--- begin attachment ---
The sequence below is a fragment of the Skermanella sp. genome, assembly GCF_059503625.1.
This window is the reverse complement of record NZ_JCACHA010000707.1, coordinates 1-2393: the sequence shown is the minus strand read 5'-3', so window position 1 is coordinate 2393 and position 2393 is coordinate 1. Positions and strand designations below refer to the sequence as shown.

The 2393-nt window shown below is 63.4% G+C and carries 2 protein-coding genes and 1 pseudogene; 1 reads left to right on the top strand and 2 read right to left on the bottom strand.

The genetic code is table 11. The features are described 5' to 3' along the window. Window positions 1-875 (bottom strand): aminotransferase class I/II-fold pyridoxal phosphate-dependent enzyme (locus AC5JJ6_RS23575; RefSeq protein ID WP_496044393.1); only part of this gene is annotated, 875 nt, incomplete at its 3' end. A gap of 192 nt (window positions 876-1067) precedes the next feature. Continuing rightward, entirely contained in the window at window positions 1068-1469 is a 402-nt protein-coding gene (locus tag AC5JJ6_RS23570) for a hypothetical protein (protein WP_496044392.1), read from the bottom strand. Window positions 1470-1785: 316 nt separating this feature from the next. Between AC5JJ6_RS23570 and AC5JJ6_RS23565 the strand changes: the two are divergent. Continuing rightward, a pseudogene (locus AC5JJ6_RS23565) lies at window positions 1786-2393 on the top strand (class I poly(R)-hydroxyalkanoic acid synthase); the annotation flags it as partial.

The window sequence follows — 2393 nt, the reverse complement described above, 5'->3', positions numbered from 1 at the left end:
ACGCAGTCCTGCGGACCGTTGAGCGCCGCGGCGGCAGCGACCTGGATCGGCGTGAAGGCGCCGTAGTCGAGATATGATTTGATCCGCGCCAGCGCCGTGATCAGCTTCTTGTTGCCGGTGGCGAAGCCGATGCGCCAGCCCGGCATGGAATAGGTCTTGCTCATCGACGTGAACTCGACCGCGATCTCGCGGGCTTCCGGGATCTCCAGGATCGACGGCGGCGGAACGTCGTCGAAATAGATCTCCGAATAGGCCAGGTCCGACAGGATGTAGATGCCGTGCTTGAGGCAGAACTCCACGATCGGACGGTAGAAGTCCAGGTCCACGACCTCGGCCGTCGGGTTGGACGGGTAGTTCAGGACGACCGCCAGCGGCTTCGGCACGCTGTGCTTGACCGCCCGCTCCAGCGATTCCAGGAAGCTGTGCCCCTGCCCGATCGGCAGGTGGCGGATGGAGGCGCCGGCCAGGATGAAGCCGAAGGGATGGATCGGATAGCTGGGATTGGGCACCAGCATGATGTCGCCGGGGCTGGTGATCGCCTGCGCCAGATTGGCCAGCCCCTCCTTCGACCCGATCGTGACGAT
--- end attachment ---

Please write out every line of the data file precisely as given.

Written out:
The sequence below is a fragment of the Skermanella sp. genome, assembly GCF_059503625.1.
This window is the reverse complement of record NZ_JCACHA010000707.1, coordinates 1-2393: the sequence shown is the minus strand read 5'-3', so window position 1 is coordinate 2393 and position 2393 is coordinate 1. Positions and strand designations below refer to the sequence as shown.

The 2393-nt window shown below is 63.4% G+C and carries 2 protein-coding genes and 1 pseudogene; 1 reads left to right on the top strand and 2 read right to left on the bottom strand.

The genetic code is table 11. The features are described 5' to 3' along the window. Window positions 1-875 (bottom strand): aminotransferase class I/II-fold pyridoxal phosphate-dependent enzyme (locus AC5JJ6_RS23575; RefSeq protein ID WP_496044393.1); only part of this gene is annotated, 875 nt, incomplete at its 3' end. A gap of 192 nt (window positions 876-1067) precedes the next feature. Continuing rightward, entirely contained in the window at window positions 1068-1469 is a 402-nt protein-coding gene (locus tag AC5JJ6_RS23570) for a hypothetical protein (protein WP_496044392.1), read from the bottom strand. Window positions 1470-1785: 316 nt separating this feature from the next. Between AC5JJ6_RS23570 and AC5JJ6_RS23565 the strand changes: the two are divergent. Continuing rightward, a pseudogene (locus AC5JJ6_RS23565) lies at window positions 1786-2393 on the top strand (class I poly(R)-hydroxyalkanoic acid synthase); the annotation flags it as partial.

The window sequence follows — 2393 nt, the reverse complement described above, 5'->3', positions numbered from 1 at the left end:
ACGCAGTCCTGCGGACCGTTGAGCGCCGCGGCGGCAGCGACCTGGATCGGCGTGAAGGCGCCGTAGTCGAGATATGATTTGATCCGCGCCAGCGCCGTGATCAGCTTCTTGTTGCCGGTGGCGAAGCCGATGCGCCAGCCCGGCATGGAATAGGTCTTGCTCATCGACGTGAACTCGACCGCGATCTCGCGGGCTTCCGGGATCTCCAGGATCGACGGCGGCGGAACGTCGTCGAAATAGATCTCCGAATAGGCCAGGTCCGACAGGATGTAGATGCCGTGCTTGAGGCAGAACTCCACGATCGGACGGTAGAAGTCCAGGTCCACGACCTCGGCCGTCGGGTTGGACGGGTAGTTCAGGACGACCGCCAGCGGCTTCGGCACGCTGTGCTTGACCGCCCGCTCCAGCGATTCCAGGAAGCTGTGCCCCTGCCCGATCGGCAGGTGGCGGATGGAGGCGCCGGCCAGGATGAAGCCGAAGGGATGGATCGGATAGCTGGGATTGGGCACCAGCATGATGTCGCCGGGGCTGGTGATCGCCTGCGCCAGATTGGCCAGCCCCTCCTTCGACCCGATCGTGACGAT